Welcome to Panorama: The Journal of Travel, Place, and Nature’s SPACE issue. From the very small to the enormity of our imaginations, essays grow from the furtive earth-bed of mushroom forests to the stars. Granville Carroll’s afro-futuristic cover artwork “Becoming” places us in space. John Angerson provides the obligatory rocket-propelled photos. Matilde Gattoni reminds us that one’s freedom to explore space can suddenly be taken away. The connection with space doesn’t stop there. Melissa Tuckman’s aptly titled poem “Space Junk” connects space debris to modern living. A new section on New Nature Writing probes the world beyond our urban confines. In the second outing for Decolonising Travel, there are excruciating, painful stories, sexual imaginings in the steam room, and personal reflections on historical ties to oppression; all whilst giving writers who have come through VONA/Faith Adiele’s writing programme space to share their work. We finish the issue with a stroll through London — the most ethnically diverse world capital — through the lens of Books Editor Nicolas D. Sampson.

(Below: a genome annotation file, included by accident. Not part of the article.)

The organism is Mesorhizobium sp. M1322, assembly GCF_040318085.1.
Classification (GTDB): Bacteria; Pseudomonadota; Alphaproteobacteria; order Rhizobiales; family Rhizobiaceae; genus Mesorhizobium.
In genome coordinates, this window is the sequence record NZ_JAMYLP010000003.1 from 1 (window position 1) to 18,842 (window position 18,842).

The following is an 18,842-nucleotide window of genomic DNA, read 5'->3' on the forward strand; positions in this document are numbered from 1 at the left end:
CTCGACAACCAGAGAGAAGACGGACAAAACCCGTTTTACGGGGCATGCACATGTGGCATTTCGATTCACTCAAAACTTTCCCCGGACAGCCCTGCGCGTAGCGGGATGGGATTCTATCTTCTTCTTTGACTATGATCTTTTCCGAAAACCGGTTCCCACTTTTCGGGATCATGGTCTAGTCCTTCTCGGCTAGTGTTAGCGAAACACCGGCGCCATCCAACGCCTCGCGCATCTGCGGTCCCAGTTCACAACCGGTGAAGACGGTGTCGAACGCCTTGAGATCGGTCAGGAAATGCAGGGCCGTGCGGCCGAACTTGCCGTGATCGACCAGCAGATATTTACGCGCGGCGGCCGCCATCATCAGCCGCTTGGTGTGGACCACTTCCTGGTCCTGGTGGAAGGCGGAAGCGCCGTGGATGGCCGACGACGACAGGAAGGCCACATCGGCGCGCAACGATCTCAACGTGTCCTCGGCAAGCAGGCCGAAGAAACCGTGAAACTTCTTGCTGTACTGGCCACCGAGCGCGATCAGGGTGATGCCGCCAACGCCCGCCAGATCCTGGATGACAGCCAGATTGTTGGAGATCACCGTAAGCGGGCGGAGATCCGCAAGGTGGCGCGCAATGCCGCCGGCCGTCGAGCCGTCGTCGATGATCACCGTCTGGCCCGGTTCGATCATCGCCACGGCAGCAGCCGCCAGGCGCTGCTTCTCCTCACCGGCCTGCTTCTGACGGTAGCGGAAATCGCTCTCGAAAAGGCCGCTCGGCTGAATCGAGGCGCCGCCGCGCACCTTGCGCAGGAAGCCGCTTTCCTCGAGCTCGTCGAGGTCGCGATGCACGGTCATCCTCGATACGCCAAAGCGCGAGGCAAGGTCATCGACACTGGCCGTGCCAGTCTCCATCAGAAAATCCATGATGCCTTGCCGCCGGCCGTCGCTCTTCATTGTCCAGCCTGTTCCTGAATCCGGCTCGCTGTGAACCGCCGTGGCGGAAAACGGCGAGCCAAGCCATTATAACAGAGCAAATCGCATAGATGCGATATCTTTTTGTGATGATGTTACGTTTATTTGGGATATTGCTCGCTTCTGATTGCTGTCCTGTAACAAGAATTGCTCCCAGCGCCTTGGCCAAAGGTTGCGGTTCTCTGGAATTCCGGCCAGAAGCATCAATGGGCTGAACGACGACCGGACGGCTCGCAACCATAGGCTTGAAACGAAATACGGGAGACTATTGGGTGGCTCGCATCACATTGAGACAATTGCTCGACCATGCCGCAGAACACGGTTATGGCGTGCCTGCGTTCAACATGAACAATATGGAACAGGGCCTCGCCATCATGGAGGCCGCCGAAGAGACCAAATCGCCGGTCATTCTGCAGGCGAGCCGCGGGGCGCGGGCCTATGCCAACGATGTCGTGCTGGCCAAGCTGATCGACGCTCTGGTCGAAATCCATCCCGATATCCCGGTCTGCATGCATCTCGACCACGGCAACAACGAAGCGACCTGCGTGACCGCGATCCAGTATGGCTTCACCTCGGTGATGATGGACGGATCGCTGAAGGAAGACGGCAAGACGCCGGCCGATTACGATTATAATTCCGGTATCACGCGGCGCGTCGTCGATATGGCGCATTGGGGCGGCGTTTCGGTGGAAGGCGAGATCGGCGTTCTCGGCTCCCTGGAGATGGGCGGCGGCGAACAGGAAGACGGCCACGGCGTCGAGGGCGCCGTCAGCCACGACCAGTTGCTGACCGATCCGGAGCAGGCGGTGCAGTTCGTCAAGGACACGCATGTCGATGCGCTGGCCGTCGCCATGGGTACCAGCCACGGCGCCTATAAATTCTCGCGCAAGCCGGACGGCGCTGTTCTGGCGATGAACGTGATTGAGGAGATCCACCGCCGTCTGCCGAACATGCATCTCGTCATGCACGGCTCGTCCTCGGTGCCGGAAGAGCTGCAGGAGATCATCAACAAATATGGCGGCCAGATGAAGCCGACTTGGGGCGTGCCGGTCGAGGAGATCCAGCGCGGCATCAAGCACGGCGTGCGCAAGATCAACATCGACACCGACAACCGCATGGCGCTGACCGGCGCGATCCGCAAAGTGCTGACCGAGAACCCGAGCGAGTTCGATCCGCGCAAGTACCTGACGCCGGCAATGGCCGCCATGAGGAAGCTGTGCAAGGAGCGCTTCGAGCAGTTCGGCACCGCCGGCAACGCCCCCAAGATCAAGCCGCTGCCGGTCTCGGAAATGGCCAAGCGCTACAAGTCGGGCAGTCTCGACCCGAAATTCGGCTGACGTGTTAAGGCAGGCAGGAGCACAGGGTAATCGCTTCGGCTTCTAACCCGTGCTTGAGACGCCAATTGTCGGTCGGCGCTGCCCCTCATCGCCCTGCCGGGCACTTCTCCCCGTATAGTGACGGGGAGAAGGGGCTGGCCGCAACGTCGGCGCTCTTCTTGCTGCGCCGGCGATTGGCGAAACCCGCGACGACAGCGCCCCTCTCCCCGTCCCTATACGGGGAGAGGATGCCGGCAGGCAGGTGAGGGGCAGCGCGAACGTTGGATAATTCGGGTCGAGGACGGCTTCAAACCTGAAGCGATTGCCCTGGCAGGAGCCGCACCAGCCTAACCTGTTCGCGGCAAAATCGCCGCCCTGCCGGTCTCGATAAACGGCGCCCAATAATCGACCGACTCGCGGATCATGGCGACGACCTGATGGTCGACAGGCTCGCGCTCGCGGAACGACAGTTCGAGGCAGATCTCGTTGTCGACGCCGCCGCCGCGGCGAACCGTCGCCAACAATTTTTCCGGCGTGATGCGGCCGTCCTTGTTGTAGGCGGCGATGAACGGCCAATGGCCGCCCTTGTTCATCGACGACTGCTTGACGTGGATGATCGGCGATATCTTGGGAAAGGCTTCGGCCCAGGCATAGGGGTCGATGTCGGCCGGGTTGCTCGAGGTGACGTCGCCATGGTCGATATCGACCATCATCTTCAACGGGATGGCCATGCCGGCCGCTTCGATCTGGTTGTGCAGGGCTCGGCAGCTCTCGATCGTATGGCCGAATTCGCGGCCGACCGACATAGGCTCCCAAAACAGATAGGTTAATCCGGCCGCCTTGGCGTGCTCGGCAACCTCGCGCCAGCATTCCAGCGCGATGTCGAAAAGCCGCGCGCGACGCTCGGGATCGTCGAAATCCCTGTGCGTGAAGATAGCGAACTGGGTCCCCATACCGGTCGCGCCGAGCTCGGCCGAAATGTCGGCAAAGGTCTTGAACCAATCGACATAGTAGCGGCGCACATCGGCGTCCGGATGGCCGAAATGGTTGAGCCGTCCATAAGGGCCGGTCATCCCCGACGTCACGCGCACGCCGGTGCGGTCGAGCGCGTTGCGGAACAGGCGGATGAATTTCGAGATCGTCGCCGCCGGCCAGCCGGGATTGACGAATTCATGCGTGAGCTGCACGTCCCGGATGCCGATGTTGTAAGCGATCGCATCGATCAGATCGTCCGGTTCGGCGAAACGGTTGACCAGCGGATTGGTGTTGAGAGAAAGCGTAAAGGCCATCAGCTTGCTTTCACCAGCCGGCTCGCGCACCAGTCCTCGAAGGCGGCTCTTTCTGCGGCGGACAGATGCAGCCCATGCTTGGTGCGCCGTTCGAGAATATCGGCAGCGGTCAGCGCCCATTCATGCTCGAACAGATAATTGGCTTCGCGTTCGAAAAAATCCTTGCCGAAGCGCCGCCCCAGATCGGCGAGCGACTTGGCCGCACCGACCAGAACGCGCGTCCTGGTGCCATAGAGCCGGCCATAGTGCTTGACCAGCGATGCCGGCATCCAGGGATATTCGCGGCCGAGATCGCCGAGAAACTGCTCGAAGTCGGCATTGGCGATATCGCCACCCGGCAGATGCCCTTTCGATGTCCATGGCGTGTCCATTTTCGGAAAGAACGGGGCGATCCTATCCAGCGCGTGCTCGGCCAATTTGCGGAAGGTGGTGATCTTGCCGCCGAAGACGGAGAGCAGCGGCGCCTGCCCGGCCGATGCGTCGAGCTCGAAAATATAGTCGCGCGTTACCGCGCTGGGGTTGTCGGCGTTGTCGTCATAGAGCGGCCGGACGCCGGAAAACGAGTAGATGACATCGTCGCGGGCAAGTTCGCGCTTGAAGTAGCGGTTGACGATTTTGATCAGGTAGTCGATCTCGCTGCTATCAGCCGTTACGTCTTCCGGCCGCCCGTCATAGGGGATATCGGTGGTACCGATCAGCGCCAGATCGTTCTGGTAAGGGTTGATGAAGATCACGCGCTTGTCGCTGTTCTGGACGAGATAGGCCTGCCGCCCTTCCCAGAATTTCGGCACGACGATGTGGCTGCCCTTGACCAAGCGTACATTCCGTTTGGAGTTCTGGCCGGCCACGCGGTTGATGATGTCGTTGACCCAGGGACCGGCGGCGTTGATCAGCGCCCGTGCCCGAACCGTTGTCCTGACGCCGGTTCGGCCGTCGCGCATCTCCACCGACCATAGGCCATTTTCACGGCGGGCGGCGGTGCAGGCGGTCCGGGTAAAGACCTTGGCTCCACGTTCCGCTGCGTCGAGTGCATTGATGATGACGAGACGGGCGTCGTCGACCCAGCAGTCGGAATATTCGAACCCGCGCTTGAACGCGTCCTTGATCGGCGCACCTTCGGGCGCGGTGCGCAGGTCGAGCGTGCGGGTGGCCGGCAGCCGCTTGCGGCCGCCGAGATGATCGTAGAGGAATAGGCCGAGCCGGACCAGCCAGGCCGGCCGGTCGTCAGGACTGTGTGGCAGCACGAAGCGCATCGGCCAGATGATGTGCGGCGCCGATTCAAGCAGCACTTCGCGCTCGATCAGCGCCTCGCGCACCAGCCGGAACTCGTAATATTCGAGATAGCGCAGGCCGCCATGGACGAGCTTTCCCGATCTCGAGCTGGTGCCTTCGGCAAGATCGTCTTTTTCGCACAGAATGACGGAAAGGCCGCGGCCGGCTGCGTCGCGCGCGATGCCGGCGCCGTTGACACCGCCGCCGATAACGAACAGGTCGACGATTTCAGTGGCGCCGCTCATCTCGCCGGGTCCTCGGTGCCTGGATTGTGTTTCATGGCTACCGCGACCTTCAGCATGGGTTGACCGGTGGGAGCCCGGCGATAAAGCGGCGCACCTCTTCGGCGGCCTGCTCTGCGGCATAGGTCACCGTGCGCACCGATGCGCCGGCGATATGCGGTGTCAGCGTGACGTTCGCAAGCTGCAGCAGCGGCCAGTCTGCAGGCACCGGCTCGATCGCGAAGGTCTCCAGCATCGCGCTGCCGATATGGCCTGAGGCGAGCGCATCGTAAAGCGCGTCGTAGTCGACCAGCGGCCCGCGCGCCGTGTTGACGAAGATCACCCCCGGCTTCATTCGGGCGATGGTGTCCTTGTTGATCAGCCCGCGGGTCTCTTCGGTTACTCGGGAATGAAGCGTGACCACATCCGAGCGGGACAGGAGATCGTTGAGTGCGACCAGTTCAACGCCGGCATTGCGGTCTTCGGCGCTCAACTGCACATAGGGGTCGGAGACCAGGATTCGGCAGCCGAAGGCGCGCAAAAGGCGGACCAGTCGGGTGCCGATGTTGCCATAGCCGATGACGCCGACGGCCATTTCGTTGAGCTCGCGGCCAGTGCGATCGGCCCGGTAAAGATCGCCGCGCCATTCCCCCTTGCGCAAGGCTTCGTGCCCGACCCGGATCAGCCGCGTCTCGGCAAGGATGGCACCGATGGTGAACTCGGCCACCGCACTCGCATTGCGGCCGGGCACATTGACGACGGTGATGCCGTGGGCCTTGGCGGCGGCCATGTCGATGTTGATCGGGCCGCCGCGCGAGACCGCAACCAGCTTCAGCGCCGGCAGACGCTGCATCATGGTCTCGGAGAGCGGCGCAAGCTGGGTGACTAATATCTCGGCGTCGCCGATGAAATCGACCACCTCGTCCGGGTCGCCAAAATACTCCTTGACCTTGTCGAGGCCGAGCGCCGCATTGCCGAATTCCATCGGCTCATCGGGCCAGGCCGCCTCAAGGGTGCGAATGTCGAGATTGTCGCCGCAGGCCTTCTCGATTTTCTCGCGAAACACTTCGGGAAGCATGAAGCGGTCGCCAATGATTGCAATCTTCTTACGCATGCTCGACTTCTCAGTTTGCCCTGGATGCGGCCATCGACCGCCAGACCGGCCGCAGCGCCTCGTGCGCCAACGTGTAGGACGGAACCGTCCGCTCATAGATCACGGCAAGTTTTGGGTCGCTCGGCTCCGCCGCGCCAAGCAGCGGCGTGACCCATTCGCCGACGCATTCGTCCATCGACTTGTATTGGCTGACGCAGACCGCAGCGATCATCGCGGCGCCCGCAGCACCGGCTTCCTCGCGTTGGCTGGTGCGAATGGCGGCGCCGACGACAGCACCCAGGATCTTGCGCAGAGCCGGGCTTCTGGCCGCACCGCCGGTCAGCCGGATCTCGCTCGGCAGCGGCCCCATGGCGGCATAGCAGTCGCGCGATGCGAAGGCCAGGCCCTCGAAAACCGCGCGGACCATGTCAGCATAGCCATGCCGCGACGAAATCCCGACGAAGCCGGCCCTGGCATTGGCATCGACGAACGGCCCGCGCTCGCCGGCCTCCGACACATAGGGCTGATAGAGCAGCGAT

My movie is a page. Then someone opens a blind and we briefly return to where we are: 60,000 meters over Europe. The condensation-trails of other planes are vertebrae, rapidly decaying. Shadows of clouds, hidden instruments, inside one of which is me. I recognise Lake Balaton—the village with its fishing-pier, the goulash-stalls, the fat couples up to their knees a mile from shore. The snacks they give out are small pretzels in the shape of aircraft. Some of them come out of the packet already broken. The long glide begins, into something no longer quite the future, like those indistinguishable leafless rectangles we’d seen on the flight out. But now there is rape’s indisputable yellow, the straw-greys of the spent, the reaped. Smoke rises from fields of sunflower. The flowers look down, the trees roar with light. The airport tumbles towards us.